Germany said Thursday it will not renew a contract with Verizon because the company could be used to help U.S. intelligence agencies — like the National Security Agency (NSA) — spy on German governmental communications.
Verizon provides Internet services to various German agencies, but not to German security agencies. Chancellor Angela Merkel has been one of the NSA’s targets.
The contract ends next year. “There are indications,” Interior Ministry spokesperson Tobias Plate told news media, “that Verizon is legally required to provide certain things to the NSA, and that’s one of the reasons the cooperation with Verizon won’t continue.”
The German move “would be scandalous if it was effective,” GlobalSecurity.com’s John Pike told VentureBeat.
“We pay the NSA to listen to other people’s phone calls,” he said, and simply discontinuing Verizon’s contract is not going to prevent the NSA from doing that if they wanted to.
“Why cancel one government contract?” Electronic Frontier Foundation international director Danny O’Brien asked. It’s because, he said, “German politicians are [concerned] about protecting their privacy.”
O’Brien pointed out that German spy agency BND “has black boxes at the commercial Internet exchange in Germany,” which allows it to spy on German citizens’ Net communications.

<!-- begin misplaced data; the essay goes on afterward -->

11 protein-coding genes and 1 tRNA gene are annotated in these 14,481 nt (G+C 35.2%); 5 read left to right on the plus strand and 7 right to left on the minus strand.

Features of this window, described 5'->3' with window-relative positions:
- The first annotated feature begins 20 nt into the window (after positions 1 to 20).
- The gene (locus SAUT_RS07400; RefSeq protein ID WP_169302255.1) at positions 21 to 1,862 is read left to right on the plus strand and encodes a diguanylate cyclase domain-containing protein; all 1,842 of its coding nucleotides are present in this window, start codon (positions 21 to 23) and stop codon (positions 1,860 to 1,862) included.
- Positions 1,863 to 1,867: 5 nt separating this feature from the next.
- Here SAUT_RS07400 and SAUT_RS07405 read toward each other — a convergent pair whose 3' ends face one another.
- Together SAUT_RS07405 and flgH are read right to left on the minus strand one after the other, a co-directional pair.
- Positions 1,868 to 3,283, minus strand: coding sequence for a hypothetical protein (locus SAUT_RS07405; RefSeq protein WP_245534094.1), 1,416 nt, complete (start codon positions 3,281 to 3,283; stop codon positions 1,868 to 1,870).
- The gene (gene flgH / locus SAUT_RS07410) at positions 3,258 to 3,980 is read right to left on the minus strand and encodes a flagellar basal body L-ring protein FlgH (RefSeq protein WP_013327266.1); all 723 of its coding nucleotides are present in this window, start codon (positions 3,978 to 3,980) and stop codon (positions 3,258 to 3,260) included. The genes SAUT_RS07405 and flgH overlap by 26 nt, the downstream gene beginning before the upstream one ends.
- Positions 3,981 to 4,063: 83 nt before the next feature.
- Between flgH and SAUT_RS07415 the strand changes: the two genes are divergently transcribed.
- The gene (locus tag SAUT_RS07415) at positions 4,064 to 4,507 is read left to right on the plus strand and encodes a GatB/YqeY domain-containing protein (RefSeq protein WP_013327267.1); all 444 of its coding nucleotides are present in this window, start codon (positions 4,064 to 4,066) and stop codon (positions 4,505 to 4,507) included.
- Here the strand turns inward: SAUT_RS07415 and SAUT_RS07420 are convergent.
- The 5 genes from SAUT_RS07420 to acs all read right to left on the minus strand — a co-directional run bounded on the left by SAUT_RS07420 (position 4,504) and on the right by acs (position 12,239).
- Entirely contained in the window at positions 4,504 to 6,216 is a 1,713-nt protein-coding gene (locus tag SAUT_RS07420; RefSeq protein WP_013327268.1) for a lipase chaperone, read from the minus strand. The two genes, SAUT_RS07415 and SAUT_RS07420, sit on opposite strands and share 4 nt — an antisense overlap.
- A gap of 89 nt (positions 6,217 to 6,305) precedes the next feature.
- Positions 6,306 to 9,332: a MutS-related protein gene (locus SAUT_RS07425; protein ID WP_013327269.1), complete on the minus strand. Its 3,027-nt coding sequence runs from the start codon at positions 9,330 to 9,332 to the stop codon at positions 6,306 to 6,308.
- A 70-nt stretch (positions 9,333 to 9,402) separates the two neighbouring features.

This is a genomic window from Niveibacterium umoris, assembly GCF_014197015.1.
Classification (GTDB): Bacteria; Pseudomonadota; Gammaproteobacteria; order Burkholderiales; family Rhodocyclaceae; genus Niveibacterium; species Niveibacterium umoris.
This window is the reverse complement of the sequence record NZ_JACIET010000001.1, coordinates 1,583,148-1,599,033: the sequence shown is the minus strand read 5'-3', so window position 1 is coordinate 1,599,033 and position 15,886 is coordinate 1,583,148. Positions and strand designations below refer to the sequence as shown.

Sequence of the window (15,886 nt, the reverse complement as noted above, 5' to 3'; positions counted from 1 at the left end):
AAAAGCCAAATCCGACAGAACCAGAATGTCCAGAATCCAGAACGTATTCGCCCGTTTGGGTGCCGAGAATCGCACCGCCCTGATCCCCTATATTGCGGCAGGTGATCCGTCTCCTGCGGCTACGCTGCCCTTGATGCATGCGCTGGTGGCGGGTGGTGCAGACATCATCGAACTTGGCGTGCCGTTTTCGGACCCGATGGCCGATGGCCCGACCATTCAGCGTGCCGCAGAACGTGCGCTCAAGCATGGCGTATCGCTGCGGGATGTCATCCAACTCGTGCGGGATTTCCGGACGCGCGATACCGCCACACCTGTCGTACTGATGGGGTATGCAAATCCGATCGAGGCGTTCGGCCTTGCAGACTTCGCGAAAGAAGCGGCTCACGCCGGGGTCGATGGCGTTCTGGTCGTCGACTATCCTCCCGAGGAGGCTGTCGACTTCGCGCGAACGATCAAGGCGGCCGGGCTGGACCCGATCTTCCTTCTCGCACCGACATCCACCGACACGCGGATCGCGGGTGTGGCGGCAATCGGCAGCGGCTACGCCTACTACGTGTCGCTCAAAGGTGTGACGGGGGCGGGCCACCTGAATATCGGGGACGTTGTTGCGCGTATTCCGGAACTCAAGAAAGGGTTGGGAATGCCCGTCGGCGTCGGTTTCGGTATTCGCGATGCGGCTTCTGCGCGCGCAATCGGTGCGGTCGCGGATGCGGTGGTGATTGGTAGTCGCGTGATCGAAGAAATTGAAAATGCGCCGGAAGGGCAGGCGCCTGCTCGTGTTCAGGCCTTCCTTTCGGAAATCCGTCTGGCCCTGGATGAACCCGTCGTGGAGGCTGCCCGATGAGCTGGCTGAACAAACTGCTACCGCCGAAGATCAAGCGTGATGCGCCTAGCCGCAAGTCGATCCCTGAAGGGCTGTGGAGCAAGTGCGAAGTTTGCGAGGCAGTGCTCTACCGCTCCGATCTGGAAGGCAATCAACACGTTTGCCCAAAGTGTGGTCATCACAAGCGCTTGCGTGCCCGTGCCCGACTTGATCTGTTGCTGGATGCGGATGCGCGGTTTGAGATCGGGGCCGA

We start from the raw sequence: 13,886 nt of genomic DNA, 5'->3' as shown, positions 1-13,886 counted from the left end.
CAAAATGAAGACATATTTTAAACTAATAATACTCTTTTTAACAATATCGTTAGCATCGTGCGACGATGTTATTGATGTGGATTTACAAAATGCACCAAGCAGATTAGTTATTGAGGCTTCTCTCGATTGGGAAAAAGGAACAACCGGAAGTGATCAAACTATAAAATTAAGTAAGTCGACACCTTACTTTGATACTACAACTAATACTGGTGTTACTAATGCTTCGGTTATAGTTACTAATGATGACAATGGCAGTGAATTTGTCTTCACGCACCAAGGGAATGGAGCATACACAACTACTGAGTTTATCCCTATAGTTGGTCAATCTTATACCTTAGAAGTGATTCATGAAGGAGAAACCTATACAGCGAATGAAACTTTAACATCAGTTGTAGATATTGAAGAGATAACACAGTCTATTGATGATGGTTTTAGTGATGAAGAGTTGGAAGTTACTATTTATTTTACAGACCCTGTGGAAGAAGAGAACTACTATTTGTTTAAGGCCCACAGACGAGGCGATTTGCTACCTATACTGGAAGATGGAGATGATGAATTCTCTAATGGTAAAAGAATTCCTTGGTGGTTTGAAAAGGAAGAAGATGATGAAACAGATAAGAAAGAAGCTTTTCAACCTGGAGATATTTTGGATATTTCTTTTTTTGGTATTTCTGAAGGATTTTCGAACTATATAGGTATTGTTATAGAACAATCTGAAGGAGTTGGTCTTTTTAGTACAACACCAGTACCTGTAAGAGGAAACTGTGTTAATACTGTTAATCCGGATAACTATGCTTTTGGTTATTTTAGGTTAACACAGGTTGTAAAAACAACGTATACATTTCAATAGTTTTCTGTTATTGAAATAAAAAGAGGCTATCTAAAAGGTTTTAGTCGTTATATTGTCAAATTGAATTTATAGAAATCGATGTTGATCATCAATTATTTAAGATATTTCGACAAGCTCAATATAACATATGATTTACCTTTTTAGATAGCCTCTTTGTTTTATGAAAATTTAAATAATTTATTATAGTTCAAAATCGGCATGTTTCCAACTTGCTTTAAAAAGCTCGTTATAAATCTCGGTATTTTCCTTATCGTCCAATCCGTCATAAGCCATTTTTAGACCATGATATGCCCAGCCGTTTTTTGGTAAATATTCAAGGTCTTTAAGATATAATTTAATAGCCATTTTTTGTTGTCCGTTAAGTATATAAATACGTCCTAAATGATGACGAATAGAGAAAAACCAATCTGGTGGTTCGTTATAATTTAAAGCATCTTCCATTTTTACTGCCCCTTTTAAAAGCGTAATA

“It’s unclear if it’s legal,” he said.
He added that it’s “interesting the German government is throwing Verizon out of a government contract, but not throwing out other companies [or the BND] spying on German citizens themselves.”
“Everybody is operating in the world of mass surveillance without legal oversight,” O’Brien noted.
“Attempting to throw out one company just moves the problem,” he told us. “It sends an interesting signal to U.S. companies that they will lose business if they comply with NSA demands.” Ironically, O’Brien told us, “Verizon has been very good at publishing transparency reports” on when they receive governmental requests.
Verizon provided VentureBeat with this statement:
“Verizon Germany is a German company and we comply with German law. We have outlined our position on the inability of the US Government to access customer data stored outside the US in our policy blog.”
At the end of last year, Brazil awarded a fighter jet contract to Boeing, in favor of the Swedish company Saab. The decision was reportedly influenced by reports that the NSA had spied on communications of the Brazilian president, and had hacked data from governmental agencies there.